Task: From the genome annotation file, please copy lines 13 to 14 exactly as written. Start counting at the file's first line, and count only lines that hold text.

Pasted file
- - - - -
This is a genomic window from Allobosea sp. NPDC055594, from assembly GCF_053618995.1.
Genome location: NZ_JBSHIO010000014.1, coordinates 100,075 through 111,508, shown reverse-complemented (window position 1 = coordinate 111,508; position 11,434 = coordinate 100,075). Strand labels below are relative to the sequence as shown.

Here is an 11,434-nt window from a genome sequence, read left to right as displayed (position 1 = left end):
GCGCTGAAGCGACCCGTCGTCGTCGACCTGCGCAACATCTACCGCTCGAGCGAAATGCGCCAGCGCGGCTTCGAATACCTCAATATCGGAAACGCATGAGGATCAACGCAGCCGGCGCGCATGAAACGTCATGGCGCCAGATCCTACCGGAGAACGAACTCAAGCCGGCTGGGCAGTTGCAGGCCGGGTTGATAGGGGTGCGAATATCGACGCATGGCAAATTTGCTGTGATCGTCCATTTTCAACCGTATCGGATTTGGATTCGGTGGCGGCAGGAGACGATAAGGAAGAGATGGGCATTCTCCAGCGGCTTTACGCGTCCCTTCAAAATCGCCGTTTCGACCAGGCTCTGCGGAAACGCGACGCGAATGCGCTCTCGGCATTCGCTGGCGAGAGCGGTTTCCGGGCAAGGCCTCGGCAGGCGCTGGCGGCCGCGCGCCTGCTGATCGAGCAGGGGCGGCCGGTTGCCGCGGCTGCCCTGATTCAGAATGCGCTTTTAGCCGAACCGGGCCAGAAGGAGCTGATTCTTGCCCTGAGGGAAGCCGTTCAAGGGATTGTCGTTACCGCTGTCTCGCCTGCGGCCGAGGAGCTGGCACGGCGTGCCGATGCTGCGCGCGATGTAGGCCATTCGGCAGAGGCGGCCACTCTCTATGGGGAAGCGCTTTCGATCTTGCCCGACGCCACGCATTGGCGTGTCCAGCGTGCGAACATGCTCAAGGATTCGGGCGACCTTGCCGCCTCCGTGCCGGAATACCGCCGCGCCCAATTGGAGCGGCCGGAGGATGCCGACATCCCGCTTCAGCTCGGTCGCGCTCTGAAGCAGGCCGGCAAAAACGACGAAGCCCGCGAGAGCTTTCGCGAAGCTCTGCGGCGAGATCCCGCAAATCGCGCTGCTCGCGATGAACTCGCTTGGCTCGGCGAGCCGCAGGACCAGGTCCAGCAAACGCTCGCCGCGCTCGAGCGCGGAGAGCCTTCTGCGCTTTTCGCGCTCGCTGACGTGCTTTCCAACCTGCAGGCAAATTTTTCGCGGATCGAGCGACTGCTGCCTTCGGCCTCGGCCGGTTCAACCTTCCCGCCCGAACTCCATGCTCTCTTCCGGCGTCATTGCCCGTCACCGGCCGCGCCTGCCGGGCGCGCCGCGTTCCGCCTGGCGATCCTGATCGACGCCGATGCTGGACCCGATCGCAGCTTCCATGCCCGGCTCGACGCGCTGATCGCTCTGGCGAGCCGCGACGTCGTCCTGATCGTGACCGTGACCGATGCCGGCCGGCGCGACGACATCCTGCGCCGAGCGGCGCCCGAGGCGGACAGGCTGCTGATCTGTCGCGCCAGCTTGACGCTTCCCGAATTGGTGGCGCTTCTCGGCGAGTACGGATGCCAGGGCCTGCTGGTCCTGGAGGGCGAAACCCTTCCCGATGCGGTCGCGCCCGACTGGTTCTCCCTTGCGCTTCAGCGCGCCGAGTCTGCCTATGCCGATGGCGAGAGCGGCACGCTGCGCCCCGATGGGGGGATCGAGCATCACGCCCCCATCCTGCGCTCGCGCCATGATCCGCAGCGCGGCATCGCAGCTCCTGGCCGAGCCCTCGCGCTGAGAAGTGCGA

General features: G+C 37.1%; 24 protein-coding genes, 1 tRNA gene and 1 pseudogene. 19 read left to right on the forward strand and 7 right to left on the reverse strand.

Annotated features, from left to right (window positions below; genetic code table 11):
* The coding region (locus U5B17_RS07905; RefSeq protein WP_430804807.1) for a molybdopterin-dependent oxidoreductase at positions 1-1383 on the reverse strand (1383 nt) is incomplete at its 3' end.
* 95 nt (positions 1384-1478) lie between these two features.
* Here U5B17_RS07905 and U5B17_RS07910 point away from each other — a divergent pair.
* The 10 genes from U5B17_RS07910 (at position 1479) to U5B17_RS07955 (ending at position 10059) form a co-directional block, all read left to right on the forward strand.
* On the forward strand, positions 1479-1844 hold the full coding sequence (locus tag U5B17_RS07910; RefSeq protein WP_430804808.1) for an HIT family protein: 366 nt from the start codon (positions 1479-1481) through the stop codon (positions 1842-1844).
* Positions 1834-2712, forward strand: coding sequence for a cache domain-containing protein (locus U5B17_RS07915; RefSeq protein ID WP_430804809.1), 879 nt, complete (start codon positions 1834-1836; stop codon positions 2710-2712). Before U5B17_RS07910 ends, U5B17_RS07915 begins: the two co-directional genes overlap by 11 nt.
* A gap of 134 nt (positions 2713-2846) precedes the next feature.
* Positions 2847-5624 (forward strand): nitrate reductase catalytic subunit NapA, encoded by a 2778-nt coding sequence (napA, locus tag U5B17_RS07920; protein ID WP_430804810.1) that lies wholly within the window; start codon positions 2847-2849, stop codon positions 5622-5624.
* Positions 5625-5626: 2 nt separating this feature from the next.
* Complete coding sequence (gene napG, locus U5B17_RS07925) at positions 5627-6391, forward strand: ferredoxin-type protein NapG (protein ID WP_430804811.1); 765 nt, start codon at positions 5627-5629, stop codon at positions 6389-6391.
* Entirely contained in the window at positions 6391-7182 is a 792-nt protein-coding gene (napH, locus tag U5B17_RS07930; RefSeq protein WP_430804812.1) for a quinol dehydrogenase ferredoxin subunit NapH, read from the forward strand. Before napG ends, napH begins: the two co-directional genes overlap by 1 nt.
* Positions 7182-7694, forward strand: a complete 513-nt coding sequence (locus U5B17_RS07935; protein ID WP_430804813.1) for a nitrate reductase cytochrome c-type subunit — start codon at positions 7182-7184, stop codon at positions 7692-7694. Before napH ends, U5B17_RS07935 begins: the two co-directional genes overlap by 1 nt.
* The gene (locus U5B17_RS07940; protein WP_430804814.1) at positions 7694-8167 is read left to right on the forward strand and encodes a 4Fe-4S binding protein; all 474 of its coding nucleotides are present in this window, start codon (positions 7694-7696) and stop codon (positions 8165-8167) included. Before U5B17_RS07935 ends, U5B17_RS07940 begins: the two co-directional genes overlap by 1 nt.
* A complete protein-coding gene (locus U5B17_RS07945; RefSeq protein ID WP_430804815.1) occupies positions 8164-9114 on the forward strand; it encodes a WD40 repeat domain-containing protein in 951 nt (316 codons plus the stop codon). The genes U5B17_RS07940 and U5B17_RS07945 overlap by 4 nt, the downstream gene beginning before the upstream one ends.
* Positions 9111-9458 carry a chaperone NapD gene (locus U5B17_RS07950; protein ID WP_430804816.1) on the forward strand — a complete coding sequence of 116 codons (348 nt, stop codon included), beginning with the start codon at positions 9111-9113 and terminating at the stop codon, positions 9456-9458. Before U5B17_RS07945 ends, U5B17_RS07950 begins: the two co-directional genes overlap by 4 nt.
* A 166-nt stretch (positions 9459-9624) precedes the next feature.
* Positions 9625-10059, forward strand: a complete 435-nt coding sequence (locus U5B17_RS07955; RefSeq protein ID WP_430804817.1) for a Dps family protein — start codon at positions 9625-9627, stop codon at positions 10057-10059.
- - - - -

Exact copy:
* A gap of 134 nt (positions 2713-2846) precedes the next feature.
* Positions 2847-5624 (forward strand): nitrate reductase catalytic subunit NapA, encoded by a 2778-nt coding sequence (napA, locus tag U5B17_RS07920; protein ID WP_430804810.1) that lies wholly within the window; start codon positions 2847-2849, stop codon positions 5622-5624.